NEW ORLEANSA large review with long-term follow-up of patients from Group Health Cooperative of Puget Sound, Seattle, seems to put to rest any fears that short-term use of metronidazole may cause cancer in humans.
Several factors have raised concerns about metronidazole: its mutagenic activity in vitro, its carcinogenic potential in animals, and its expanded use in humans. Previous studies that have attempted to assess its potential to cause cancer have been limited in patient size or duration of follow-up. None has looked at patients so long after exposure as the new study, which was reported at the 36th Interscience Conference on Antimicrobial Agents and Chemotherapy (ICAAC).
Dr. Matthew Falagas, of New England Medicine Center and Tufts University School of Medicine, reported data on patients who received the drug as outpatients between 1975 and 1983. The 30,000 users included 21,000 females and 9,000 males (usually, the sexual partners of women treated for vaginal infections). Patients were compared with matched controls (nonusers).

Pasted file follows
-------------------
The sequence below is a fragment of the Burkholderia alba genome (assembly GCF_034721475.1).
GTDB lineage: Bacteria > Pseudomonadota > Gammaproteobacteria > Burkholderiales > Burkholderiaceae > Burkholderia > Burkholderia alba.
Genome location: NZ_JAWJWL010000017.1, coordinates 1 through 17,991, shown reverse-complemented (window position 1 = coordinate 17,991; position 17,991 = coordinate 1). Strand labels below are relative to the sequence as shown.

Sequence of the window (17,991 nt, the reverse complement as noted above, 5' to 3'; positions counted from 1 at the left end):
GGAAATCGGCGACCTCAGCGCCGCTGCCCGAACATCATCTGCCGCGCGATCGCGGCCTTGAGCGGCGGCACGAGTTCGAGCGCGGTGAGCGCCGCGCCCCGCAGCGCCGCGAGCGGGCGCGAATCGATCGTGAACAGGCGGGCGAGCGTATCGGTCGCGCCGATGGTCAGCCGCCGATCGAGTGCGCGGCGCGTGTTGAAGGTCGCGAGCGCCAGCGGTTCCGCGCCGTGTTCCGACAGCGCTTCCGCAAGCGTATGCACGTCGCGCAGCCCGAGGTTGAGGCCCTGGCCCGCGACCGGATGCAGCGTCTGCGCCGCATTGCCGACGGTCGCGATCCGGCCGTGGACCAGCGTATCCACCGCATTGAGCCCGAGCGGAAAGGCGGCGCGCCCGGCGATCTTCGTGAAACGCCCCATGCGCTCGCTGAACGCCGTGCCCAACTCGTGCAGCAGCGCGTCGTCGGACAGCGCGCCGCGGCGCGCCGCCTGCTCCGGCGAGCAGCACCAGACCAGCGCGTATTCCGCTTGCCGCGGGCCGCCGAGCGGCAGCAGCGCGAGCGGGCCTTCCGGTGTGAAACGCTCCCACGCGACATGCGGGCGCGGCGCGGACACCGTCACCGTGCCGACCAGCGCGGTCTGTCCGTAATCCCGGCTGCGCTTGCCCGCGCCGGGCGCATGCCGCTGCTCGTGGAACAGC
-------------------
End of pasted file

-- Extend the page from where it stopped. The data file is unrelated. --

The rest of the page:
The all-site incidence of cancer after the first 7 years of follow-up was 652 per 100,000 person-years for metronidazole users, compared with 662 for nonusers. No site was associated with an increased risk for cancer, and in the first 7 years after use, nonusers actually had a higher cancer rate, Dr. Falagas reported.